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Volume 2, Issue 1
Spring 2006:

Man to Man: Finding Comfort as Caregivers

Woody Weingarten

Cell 2 Soul. 2006 Spring; 2(1):a19

"Your wife's OK, but the tumor was cancerous," said the surgeon.

"Oh, God," I thought. "Why her? Why her? I can't handle even the idea of her dying."

I couldn't cry. I couldn't scream. I wanted to do both.

"We believe we got it all," added the doctor.

So I relaxed. Just a bit. And was just a little less scared.

It would be a while before I'd learn about the unholy standard breast-cancer treatment trio of "slash, poison and burn" — surgery, chemotherapy and radiation — and the emotional roller coaster my wife and I would ride in tandem for a long, long time.

It would be much later, after her 10-year post-treatment milestone had been passed, before I'd fully accept that cancer is chronic, that living well on a day-to-day basis is the best revenge against cells running amok.

It would take virtually no time, however, to realize I couldn't always be Mr. Macho, couldn't always know how to "fix it," especially when "it" was cancer and its related problems.

It also took no time at all to recognize I needed the help of men who had survived or were still going through similar situations.

Luckily, I found that support at a rare weekly drop-in support group for guys in Marin County just north of San Francisco. Each man's mate had — or has — breast cancer.

A decade later, a cliché bounces off the walls of my brain: The more things change, the more they stay the same. I'm now the point man for the Man to Man group, and some of the old timers have come and gone. But the original mission is intact — to provide an easygoing, compassionate, facilitator-less forum in which each member can discuss and understand the difficulties of becoming something that's usually outside a man's nature, a primary caregiver.

Each long-termer outlines how he's been taught to be loving; each tells how he must reassure his partner that she and their relationship will survive.

Newcomers are apt to hear that most group members harbored the same terrors and angers as their own, as well as the frustrations about their needs coming second to those of their partners.

"Women, of course, are the ones whose lives are being threatened. It's natural they get the biggest share of attention and sympathy," one guy noted. "But I would like just a little of those things."

Through the good times and bad, most men loathe the stepchild-status breast cancer gives them. But the marvelous synergy of our group often acts as an antidote to that particular toxin.

Our fellowship stems from us all paddling to keep the same boat afloat — and from our huge conversational range. We couldn't care less if what we say is clichéd, trite, hackneyed. For the most part, the conversations themselves lift us.

Members of Marin Man to Man always prefer chatting about mundane, non-cancer subjects. We've been known to gab about fix-it projects and auto repairs, weather, computers, the size of mosquitoes, vacations, buffets, politics, dogs, motorcycles, religion, five-legged cows, and jobs. Contrary to ordinary men's groups, perhaps, sports rarely makes it onto our agenda.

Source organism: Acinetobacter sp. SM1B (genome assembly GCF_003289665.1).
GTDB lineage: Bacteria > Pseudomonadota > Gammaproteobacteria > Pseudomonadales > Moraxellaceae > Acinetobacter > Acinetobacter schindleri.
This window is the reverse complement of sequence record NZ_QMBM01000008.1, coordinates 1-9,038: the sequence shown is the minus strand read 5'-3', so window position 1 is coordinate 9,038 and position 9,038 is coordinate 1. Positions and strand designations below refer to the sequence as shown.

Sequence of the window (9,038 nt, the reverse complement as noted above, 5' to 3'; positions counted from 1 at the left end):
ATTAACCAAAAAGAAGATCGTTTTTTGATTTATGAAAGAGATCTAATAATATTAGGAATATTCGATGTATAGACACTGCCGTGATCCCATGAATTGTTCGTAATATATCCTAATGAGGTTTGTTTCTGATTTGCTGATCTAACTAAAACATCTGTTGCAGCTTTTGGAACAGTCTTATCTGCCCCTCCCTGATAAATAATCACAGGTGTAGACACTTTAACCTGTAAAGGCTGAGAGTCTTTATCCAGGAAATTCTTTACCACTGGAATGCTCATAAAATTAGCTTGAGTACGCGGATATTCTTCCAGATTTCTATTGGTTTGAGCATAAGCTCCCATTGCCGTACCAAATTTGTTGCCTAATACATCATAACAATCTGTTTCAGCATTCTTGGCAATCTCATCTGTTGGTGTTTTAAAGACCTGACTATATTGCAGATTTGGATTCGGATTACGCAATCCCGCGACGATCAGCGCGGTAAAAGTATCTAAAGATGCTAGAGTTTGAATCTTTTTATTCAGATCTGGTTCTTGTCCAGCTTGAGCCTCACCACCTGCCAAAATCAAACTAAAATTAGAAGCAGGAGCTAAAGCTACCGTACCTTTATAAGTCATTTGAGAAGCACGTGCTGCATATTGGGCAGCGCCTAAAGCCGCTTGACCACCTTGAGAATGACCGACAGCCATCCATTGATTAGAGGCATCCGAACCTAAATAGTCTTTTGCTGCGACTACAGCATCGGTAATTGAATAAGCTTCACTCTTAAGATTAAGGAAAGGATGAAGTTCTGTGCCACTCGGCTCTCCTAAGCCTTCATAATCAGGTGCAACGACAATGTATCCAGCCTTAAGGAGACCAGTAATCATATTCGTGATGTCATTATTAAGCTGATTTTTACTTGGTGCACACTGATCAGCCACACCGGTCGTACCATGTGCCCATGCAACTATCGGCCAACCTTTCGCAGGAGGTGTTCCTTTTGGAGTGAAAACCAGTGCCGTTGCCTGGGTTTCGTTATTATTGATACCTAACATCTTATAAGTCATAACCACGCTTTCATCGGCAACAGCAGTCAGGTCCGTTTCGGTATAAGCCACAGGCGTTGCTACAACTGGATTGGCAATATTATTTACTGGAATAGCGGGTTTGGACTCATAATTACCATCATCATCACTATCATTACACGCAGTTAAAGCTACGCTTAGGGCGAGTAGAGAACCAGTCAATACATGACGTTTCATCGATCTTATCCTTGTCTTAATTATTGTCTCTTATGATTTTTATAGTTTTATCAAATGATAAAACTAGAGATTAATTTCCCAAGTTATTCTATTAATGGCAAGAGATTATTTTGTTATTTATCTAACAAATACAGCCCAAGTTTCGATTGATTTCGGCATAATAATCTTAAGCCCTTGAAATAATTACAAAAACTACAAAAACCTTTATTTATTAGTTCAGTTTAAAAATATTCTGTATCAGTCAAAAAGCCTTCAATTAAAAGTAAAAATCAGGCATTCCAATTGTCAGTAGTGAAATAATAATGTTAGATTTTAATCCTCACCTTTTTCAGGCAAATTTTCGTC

But breast cancer remains Topic A — whenever anyone needs or wants to talk about the disease, about new drugs or treatments, about side-effects.

And always the emphasis stays on making members feel less isolated, misunderstood, uncertain or scared.

The group, Marin-Man-to-Man, has given me a safe place where I can vent my difficulties, my questions, my ignorance. And it remains a place where I can be totally vulnerable yet be sure there are others present who can relate to every sensation.

Despite the appearance of so-called miracle drugs such as Herceptin, our top buzzword, after "death," never changes: Recurrence.

One guy, a dapper thirtysomething stockbroker, was married to a woman who'd just experienced a second outbreak. "I dealt with all my demons the first time around," he declared, voicing what many of us experience. "Now I just take it for what it is. I'm convinced this new round of chemo will get rid of the cancer for now, and maybe it'll come back in two or three years and we'll have to do it all over again."

Unanimously, our favorite part is battling fears with smiles.

One guy told about going to bed with a hand-vacuum to pick up his wife's hair that had fallen out: "I'd kept thinking, originally, that there were an awful lot of spiders in bed."

At another meeting, attendees focused entirely on our mates' sleeping habits. We all chuckled at tales of "snoring that could wake the dead," "my wife, the heat-seeking missile" and "her coming in for 'the big snuggle' while unconscious."

But even when we're dragged into absolute seriousness — if someone's partner has taken a bad turn, for example — we're always pleased to share, to bond.

We were all excited, too, by one "graduate" moving to Oregon and starting a parallel group.

And there's always room for more.

Woody Weingarten, third from left, meets in a relaxed setting with other members of the Marin Man to Man caregivers' support group. Photo credit: Marin Independent Journal/Frankie Frost.

More information about Marin Man to Man is available at http://www.marin-man-to-man.org.

Much of the text above appears, in different form, in the writer's manuscript of "Roller Coaster," a full-sized book that details Weingarten's 10-year trip with his wife through the world of breast cancer. It is available for prospective agents or publishers to examine. For information, contact the author.

Copyright © 2006 Sherwood L. Weingarten

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